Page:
Web content development is more than just the creation of material used on a site. It is thoughtful planning about how to get the greatest benefit out of that content.
Content is an item on a Web site that doesn’t necessarily have to be sold, thrown out or returned for some reason to a manufacturer.
An item in a store must eventually go. It has to be sold because it occupies valuable space. If it doesn’t sell, the store naturally puts the item on sale and often keeps lowering the price until it is sold.
Good retailers usually make sure they have the right items within their inventory and have a decent track record of selling them, even though they don’t always get the price they want.
Web site content can sit there for a long time, even years, collecting page views and costing virtually nothing to occupy space on a server.
Online content development often becomes focused on what drives the most clicks to an article, but too much of a focus on clicks becomes pandering.
Pandering undermines the credibility of a Web site. Visitors start to lose confidence in the quality of the site as a result. The practice is not much different than the old bait and switch technique.
Traditional media newsrooms at newspapers and TV stations debate every day what stories should appear on page one or at the top of the news program.
They sometimes erupt into fierce debates about what stories to play at the top and how to present them. The headline, the photos and any adjacent stories become subject to debate.
A common content development strategy has developed for many of them that combines interesting stories with important ones.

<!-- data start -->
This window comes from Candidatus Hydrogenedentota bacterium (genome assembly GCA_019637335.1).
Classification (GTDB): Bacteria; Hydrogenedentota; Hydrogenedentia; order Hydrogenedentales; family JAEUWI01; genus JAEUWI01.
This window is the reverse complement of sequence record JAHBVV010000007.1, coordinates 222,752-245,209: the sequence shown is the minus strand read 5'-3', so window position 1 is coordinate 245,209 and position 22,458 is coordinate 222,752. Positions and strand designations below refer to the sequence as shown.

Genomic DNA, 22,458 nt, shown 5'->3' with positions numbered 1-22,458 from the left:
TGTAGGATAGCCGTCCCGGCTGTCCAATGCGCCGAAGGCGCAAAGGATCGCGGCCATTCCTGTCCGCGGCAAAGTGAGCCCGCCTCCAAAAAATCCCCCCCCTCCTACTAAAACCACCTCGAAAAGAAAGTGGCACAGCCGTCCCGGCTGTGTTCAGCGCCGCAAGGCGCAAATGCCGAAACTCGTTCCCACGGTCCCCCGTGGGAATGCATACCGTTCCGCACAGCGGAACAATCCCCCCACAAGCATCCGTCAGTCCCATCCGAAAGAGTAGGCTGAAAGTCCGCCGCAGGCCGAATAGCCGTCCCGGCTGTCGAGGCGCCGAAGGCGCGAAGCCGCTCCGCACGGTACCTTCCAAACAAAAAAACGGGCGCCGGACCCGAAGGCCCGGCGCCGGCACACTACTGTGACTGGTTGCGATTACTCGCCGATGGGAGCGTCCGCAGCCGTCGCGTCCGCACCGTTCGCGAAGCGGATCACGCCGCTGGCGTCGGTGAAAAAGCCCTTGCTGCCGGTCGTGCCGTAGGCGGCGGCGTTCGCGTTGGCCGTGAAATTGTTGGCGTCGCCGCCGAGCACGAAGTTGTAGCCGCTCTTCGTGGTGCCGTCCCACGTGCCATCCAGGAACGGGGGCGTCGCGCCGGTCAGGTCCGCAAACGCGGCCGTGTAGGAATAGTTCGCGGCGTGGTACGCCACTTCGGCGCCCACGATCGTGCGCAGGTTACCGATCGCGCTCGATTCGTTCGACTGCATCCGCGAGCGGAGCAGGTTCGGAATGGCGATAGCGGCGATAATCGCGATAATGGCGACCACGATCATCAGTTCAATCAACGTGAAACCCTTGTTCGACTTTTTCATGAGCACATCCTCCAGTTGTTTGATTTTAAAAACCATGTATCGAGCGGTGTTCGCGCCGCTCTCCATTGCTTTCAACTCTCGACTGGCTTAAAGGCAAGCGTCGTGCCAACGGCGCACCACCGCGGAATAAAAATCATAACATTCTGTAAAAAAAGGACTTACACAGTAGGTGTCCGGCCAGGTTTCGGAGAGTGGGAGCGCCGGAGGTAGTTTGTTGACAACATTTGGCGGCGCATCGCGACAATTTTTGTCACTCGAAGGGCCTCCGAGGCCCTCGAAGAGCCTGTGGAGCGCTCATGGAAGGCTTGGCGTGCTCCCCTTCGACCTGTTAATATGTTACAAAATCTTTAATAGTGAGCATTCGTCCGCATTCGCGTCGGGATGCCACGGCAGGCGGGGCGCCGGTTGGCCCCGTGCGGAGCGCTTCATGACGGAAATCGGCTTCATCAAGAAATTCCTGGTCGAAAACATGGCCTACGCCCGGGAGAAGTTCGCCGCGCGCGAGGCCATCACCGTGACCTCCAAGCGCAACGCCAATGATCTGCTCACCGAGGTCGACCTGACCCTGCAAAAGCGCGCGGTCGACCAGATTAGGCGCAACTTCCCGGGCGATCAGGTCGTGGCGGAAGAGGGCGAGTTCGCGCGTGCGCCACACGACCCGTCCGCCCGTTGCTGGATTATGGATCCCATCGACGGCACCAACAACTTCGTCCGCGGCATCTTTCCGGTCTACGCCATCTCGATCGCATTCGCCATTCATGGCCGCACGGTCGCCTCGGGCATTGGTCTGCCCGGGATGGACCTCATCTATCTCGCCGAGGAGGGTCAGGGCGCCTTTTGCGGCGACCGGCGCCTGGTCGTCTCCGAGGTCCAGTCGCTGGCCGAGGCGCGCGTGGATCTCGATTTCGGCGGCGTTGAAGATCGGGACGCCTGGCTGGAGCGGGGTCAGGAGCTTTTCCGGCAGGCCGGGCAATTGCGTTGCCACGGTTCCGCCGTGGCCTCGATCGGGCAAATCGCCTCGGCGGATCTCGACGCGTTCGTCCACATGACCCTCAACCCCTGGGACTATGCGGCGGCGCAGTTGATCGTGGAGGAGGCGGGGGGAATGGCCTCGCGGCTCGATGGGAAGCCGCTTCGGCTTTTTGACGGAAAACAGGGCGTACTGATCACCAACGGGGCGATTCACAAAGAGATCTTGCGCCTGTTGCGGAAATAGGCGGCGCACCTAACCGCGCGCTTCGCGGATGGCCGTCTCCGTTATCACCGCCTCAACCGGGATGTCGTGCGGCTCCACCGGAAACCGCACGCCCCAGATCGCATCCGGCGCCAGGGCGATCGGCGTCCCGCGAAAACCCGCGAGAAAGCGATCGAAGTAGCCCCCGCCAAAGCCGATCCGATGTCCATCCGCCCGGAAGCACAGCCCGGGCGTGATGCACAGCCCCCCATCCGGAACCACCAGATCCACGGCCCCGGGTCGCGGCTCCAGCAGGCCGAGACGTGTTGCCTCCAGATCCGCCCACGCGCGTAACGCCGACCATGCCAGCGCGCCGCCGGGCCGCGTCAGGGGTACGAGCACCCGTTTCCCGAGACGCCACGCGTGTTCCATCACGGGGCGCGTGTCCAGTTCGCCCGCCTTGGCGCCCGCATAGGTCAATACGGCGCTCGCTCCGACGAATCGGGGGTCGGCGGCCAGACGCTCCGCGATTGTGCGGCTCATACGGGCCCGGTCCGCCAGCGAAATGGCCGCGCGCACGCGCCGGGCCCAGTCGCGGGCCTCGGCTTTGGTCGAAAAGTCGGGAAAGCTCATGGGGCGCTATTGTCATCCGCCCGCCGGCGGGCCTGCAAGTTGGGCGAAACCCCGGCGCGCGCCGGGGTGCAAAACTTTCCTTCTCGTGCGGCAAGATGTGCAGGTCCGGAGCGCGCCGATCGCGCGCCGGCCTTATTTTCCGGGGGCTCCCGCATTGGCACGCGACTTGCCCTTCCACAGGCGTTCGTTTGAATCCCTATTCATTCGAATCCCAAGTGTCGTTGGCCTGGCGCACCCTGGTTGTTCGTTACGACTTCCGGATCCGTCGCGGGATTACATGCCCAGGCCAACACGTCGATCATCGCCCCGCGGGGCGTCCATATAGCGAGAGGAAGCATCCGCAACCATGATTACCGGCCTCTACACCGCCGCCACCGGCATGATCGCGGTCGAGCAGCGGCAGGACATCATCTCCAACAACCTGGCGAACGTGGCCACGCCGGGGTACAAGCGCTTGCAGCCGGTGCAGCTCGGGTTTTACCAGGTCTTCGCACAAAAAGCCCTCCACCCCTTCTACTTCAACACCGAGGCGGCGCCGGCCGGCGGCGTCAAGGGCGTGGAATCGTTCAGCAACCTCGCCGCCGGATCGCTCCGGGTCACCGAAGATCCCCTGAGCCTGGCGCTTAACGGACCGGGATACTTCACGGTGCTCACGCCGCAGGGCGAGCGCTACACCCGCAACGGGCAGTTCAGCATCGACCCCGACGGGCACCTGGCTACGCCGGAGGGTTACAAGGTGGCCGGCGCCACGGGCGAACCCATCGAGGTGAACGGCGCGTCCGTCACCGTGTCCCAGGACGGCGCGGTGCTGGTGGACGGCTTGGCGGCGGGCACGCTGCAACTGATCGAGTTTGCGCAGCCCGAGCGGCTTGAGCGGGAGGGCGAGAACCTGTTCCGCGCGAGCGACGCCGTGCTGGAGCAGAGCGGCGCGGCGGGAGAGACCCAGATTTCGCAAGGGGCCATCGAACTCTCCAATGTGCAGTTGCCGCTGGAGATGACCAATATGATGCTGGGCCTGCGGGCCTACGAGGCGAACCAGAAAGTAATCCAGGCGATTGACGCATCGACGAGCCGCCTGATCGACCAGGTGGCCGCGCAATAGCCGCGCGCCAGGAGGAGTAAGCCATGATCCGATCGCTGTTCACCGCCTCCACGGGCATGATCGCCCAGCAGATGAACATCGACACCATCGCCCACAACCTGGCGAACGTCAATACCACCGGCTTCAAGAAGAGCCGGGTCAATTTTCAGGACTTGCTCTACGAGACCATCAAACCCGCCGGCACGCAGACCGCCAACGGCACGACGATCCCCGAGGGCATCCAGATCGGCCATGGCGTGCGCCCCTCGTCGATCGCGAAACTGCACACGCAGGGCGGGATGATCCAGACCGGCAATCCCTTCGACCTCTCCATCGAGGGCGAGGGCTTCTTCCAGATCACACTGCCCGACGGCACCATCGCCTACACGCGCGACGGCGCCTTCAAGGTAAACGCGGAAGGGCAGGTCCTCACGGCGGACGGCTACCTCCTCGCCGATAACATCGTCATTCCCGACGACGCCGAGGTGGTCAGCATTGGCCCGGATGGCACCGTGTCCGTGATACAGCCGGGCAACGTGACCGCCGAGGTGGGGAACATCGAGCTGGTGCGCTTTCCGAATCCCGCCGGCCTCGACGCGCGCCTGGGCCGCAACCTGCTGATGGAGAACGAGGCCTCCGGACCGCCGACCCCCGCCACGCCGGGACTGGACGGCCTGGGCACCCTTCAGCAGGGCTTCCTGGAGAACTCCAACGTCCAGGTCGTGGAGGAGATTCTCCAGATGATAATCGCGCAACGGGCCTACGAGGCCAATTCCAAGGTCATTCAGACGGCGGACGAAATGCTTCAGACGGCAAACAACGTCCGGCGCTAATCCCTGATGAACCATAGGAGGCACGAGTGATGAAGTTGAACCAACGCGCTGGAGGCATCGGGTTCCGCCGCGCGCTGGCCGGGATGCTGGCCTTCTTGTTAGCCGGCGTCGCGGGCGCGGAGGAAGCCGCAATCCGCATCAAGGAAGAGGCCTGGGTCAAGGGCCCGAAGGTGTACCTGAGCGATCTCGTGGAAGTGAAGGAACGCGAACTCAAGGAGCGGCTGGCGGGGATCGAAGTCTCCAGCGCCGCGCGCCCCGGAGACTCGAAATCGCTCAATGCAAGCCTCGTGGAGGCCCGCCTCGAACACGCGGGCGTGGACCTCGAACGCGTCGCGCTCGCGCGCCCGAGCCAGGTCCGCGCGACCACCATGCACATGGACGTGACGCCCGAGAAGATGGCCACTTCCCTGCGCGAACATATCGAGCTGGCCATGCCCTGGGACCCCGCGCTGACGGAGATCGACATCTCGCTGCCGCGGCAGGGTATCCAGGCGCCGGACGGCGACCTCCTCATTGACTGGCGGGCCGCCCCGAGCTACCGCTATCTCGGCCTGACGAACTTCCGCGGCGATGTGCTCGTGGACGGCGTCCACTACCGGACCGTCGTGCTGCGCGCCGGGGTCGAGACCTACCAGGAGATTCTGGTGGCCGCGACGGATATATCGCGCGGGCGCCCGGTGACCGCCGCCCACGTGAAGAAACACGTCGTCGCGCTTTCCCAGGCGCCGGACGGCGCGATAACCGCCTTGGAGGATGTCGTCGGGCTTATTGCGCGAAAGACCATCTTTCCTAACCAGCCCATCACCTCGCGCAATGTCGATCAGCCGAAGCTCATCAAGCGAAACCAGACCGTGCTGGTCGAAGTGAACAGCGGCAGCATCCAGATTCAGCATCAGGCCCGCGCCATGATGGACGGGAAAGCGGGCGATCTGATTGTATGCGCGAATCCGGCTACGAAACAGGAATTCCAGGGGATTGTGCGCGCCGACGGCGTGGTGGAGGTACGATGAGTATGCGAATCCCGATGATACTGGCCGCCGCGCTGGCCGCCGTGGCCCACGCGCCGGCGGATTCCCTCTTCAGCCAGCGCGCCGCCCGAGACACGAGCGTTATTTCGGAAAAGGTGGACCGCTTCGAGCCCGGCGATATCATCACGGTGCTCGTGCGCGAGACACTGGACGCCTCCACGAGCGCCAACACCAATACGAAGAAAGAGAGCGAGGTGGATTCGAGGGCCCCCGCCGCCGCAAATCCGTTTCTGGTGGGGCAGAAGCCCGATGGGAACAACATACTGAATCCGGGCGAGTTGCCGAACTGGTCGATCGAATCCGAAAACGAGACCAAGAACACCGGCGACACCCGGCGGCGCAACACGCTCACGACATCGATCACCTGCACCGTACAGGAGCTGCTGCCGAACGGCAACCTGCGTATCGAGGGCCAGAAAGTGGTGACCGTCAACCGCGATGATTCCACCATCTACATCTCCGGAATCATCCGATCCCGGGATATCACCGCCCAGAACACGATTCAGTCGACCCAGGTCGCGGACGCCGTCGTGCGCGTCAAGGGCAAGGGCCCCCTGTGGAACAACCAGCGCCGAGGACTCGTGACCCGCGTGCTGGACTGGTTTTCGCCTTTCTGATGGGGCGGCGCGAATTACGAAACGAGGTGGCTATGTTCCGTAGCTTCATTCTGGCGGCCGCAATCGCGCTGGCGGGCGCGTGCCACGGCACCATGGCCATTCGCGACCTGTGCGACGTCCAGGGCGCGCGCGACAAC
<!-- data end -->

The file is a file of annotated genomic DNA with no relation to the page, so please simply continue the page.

Interesting stories tend to emphasize human nature such as personality profiles, quirky behavior, great achievements and the link.
Important stories don’t always attract much viewership or readership. One example is a city council or board of education that passes an annual budget. (more…)
Page usability is a goal as important as audience and revenue growth.
The three goals are closely connected.
Increasing page usability leads to higher pages per visit and return visits. Higher pages per visit and return visits will produce more ad inventory, which then leads to more revenue.
Various studies have shown that page speed and clutter are the two biggest criticisms that users have about Web sites. Google in particular places heavy emphasis on the importance of page speed as a ranking factor.
It stands to reason that making a page faster and simpler are the two most important recommendations on our list. (more…)
The term refers to articles that have a long shelf life. In other words, they may be just as useful to the reader a year from now than the day they were written.
The investment of time, energy and even money in generating such content may not pay for itself in the near future, but a good evergreen article will likely pay for itself in the long term and then become pure profit from that point forward. (more…)
Content marketing is a popular concept and effective tactic in online marketing.
But what is content marketing, how is it used and what are the benefits? Let’s try one definition:
Try to find a definition of content marketing through search engines or other means. Quite a few variations show up.
Wikipedia says, “Content marketing is any marketing that involves the creation and sharing of media and publishing content in order to acquire and retain customers.”
Definitions that work best identify the value that content marketing brings to the business and by necessity require a return on investment for the money and labor that go into content marketing.